He would die in minutes and if she could tear him up on a moon-less night, she could carry that withered body to the sea and let the waves turn outwards just for a  few minutes.
"Lord, if you could let Moses part the sea then turn it away for me. Take him away."
The abuse had got severe. Antony was in class three and she didn't want their son here. But where could she send him? Kavitha suggested they could try a hostel nuns ran on Madha Church Road.
"Let him be here. I live for him Kavi."

# # #

The fishing season got going well that year. 
"Don't be greedy Mary," Sophieammal told her. "The wretched women will cut their prices but you stick to yours and promise your customers the best."
It worked. Mary's earnings doubled.
Kavitha helped her open an account in the bank. Mary kept back two hundred rupees every day.
"Murugan-anna! Get me Brihans Napoleon Brandy"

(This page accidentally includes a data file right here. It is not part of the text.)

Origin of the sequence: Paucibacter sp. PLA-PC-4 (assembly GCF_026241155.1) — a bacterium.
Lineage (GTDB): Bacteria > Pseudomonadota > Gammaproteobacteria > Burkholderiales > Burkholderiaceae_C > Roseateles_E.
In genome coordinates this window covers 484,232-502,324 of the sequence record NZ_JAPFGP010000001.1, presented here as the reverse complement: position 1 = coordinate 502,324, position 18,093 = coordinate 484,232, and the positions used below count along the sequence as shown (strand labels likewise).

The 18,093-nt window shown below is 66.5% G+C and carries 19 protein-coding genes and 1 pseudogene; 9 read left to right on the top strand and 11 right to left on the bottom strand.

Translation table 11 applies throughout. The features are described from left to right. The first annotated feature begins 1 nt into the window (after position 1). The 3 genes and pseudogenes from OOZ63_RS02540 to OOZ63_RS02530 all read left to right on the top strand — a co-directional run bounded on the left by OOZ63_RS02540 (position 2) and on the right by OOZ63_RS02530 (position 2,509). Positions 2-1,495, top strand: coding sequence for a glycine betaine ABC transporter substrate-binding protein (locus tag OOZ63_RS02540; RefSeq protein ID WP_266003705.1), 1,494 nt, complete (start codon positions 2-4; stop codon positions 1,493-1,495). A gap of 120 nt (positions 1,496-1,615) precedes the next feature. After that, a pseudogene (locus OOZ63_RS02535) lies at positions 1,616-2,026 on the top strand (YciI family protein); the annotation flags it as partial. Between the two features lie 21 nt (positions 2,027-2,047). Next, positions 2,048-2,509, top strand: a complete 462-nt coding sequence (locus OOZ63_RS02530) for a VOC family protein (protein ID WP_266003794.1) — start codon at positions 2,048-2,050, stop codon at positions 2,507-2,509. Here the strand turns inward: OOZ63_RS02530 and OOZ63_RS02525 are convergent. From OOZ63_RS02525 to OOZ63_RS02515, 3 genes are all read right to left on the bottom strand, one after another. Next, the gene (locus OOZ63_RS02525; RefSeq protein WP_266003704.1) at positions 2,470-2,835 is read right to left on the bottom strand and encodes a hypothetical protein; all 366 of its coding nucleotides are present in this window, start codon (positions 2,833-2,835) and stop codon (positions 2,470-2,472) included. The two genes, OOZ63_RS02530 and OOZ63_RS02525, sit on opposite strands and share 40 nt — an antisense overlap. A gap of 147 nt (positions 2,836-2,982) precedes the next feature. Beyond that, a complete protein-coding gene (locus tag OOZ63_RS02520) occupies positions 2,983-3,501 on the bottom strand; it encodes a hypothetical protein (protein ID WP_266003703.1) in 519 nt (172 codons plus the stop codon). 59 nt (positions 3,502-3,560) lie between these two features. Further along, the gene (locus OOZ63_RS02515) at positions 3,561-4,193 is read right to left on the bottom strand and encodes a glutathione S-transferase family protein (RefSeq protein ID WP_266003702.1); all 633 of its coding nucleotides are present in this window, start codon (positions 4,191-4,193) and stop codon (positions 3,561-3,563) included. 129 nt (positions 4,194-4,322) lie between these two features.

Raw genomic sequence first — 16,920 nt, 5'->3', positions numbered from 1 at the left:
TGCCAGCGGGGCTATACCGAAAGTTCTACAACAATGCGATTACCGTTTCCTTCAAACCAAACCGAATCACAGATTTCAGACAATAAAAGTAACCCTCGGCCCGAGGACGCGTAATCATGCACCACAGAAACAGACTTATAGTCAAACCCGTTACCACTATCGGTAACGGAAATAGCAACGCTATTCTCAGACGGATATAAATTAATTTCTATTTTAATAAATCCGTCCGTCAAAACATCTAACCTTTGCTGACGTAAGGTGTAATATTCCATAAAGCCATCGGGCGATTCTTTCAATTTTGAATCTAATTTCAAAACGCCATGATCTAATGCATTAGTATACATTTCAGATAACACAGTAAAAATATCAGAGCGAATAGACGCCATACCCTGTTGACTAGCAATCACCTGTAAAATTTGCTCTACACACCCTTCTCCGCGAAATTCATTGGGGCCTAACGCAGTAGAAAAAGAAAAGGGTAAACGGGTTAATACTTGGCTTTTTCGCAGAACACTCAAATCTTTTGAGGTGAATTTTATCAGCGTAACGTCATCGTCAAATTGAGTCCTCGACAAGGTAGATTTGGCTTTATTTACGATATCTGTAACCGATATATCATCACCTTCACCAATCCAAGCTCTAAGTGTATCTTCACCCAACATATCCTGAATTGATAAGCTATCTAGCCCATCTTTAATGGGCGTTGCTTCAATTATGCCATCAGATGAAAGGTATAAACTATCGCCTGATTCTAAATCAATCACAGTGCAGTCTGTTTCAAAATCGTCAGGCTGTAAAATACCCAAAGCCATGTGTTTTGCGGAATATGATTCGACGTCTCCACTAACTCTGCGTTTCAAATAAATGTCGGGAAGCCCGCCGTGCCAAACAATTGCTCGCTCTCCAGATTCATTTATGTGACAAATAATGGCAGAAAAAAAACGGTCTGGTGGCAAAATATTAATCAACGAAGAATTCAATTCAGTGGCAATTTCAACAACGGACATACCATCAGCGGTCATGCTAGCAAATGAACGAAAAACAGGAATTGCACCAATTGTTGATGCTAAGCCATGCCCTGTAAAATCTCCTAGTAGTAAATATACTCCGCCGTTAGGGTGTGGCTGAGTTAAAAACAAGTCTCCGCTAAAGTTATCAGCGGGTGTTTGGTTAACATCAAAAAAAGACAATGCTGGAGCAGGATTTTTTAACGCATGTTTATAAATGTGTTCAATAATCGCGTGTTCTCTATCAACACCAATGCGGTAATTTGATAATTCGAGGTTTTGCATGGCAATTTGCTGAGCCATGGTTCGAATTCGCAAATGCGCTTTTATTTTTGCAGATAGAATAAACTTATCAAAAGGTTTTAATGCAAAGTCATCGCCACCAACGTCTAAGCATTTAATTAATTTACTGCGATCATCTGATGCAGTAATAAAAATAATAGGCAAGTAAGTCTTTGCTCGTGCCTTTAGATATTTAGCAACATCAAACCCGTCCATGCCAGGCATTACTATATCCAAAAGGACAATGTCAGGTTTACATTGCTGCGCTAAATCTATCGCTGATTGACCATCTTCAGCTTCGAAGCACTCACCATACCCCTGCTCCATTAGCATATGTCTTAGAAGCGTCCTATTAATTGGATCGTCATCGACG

"Enna Mary, you too have started drinking eh?"
"Have to anna. This Madras sun scorches me"
"Then you must have Strong Beer."
"Thats for kids anna……get me 300ml okay?"

# # #

Mary gave up on the idea of using the steel ring of claws. The Brandy would work better. 
"Reubena . . .you don't have to look for your drink. I will buy it for you hereafter"
"So you are making a pile eh?"
"Why does it matter? You will have your bottle every evening. You don't have to hang around that stinking bar anymore"
The evenings got pleasanter. No more abuse, no more rants.
But the stories flowed as long as the brandy refueled Reuben's memories.
"When I was ten and studying in the Doomingkuppam school we made some fast money selling arrack in sachets after school. Three rupees for a sachet sold. One day, a fight broke out between two gangs. All school boys. They punched us because we had sold fast and sold well to their clients. Only then did we know that the arrack we were selling was from Andhra, it was good stuff. Theirs was from Pondy. . ."